Opposing the spread of Islam - or indeed any other religion - leads to a heightened persecution complex and increased militancy, even as it does tend to whittle down and get through to the moderates. Being a walkover, on the other hand, ends up with people taking a mile when you give them an inch, as we've seen in so many nations with so many religions.

I guess what it boils down to for me is that it should be fair and equitable, civilisationally, and that architecture should - usually - be area sensitive. If I have to fill out acres of paperwork just to get double glazed windows in an old British village, then minarets should certainly be considered 'not in keeping with the character of the area' and if the Islamic community wants to kick up a fuss about it, they should first relax their own rules and prejudices back home.
special bear

The Death Penalty


I somehow contrived to miss the fuss around The Execution of Garry Glitter show as well as the show itself, I saw a couple of people mention it but didn't know anything about it and it slipped right past me. However it came up today on, of all things, The One Show (when Sir Ranulph Fiennes wasn't growling something about shooting Marxists).

This is a perfectly simple issue for me, in a world where justice isn't perfect, where people like The Birmingham Six can be wrongly imprisoned for many, many years, where flaws in the process where it is still practised (the US) where it's known that it has little or no deterrent effect and where, most importantly, you're trying to enforce a law that says 'Killing is wrong', it's simply not a goer.

Death isn't something you can compensate for. You can't dig someone up and let them go when you realise you got the wrong man. It's irrevocable and you can't get anything out of people who are dead. You can't study them, they can't repay their debt to society through prison work and it doesn't serve the cause of justice, only of revenge.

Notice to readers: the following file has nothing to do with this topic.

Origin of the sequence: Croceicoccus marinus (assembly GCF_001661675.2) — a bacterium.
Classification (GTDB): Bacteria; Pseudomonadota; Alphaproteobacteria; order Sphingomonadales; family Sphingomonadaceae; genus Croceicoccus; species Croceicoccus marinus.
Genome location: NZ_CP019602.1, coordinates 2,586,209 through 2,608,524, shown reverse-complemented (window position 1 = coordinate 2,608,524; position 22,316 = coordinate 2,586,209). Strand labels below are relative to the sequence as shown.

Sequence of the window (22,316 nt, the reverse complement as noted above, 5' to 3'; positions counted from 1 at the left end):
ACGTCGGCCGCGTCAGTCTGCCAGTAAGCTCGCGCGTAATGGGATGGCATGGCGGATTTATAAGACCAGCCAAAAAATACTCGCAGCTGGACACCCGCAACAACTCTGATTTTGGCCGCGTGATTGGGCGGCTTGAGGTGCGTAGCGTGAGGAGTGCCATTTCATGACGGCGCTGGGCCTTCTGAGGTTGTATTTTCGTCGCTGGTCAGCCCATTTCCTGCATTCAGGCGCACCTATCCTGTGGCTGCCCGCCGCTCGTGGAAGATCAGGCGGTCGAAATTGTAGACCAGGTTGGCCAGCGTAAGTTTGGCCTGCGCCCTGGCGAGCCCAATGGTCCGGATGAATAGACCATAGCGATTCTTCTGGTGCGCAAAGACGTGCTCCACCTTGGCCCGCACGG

Most murders happen in one of two circumstances apparently:

1. The heat of the moment - when the threat of execution doesn't hold any threat over you.
2. In a meticulously pre-planned situation where you don't think you're going to get caught.

What execution would be - and is - then, is spectacle, the pursuit of revenge, a sop to the emotions of the bereaved. It doesn't serve justice, it doesn't move anything forward, it doesn't help, it just adds to death.

That's all in the case of murder, in the cases of rape or paedophilia, vile as they might be, there's even less parity. That's not a life for a life which has a certain, ruthless, biblical balance to it, but an excessive - by any stretch - punishment. That isn't to say that such things aren't horrible and don't deserve punishment, or psychiatric treatment (more likely in many cases) but just that they don't warrant death.

What was most shocking in that report was that some 70% of Brits now support the reintroduction of the death penalty. All of a sudden I don't much recognise my own country any more, hang 'em and flog 'em types have always been around but in such numbers? That and all this 'support the troops!' nonsense going around makes me feel like I'm in Texas again or something.
Kipling

FWD: Pro-Test USA (For Colonial Readers)

Subject: The Pro-Test petition: Standing up for Science in the USA

Calling all our American supporters!

Most of you will already know that scientists in the USA, particularly those in California, have in recent years seen a worrying increase in the number of violent attacks by Animal Rights extremists. Last April Professors David Jentsch and Dario Ringach, along with and other staff at UCLA, decided that enough was enough and founded Pro-Test for Science (originally Pro-Test UCLA) and held a rally that was attended by over 800 scientists and members of the public. Since then Pro-Test for Science has gained the backing of important scientific societies including the American Physiological Society, the Society for Neuroscience and the Society for the Study of Reproduction. Pro-Test for Science members have spoken at scientific conferences and written in scientific journals about the importance of speaking out about the value of animal research. Only last weekend over a hundred Pro-Test for Science supporters held a rally at UCLA to counter the dubious propaganda being spread by animal rights activists.

http://www.facebook.com/l/f5dde;www.pro-test-for-science.org/index.html
http://www.facebook.com/l/f5dde;speakingofresearch.com/2009/10/28/pro-test-for-science-pushing-forward-and-pushing-back/

Please show your support by adding your name to the Pro-Test petition, over 11,000 have already done so, and encourage your friends and colleagues also sign up.

http://www.facebook.com/l/f5dde;www.raisingvoices.net/

Pro-Test for Science has its own FaceBook group at http://www.facebook.com/inbox/?ref=mb#/group.php?gid=145728920467 and I'd encourage you to join the discussions there.

Finally if you have any questions or would like to get involved* please contact Pro-Test for Science at http://www.facebook.com/l/f5dde;www.pro-test-for-science.org/contactus.html or Speaking of research at http://www.facebook.com/l/f5dde;speakingofresearch.com/contact-us/

Thanks and kind regards,

Paul

* For example through organizing a talk at your school or research institute, or by writing a guest blog piece on the value of animal research i your field of study.